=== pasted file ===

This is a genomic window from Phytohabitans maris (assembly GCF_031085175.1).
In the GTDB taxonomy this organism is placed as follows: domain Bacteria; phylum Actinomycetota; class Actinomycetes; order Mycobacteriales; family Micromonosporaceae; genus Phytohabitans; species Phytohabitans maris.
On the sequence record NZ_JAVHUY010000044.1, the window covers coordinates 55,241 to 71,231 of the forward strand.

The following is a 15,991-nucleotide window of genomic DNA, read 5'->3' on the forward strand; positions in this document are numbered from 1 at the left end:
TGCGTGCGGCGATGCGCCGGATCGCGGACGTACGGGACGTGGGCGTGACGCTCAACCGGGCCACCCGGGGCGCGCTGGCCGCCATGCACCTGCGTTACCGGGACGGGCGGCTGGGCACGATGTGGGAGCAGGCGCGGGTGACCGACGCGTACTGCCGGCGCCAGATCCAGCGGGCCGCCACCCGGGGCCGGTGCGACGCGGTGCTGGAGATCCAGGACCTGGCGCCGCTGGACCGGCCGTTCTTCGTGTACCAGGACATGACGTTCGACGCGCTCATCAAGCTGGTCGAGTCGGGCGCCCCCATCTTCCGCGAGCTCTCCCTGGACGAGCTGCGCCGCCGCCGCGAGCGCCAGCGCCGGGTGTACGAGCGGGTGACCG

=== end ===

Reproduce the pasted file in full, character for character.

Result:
This is a genomic window from Phytohabitans maris (assembly GCF_031085175.1).
In the GTDB taxonomy this organism is placed as follows: domain Bacteria; phylum Actinomycetota; class Actinomycetes; order Mycobacteriales; family Micromonosporaceae; genus Phytohabitans; species Phytohabitans maris.
On the sequence record NZ_JAVHUY010000044.1, the window covers coordinates 55,241 to 71,231 of the forward strand.

The following is a 15,991-nucleotide window of genomic DNA, read 5'->3' on the forward strand; positions in this document are numbered from 1 at the left end:
TGCGTGCGGCGATGCGCCGGATCGCGGACGTACGGGACGTGGGCGTGACGCTCAACCGGGCCACCCGGGGCGCGCTGGCCGCCATGCACCTGCGTTACCGGGACGGGCGGCTGGGCACGATGTGGGAGCAGGCGCGGGTGACCGACGCGTACTGCCGGCGCCAGATCCAGCGGGCCGCCACCCGGGGCCGGTGCGACGCGGTGCTGGAGATCCAGGACCTGGCGCCGCTGGACCGGCCGTTCTTCGTGTACCAGGACATGACGTTCGACGCGCTCATCAAGCTGGTCGAGTCGGGCGCCCCCATCTTCCGCGAGCTCTCCCTGGACGAGCTGCGCCGCCGCCGCGAGCGCCAGCGCCGGGTGTACGAGCGGGTGACCG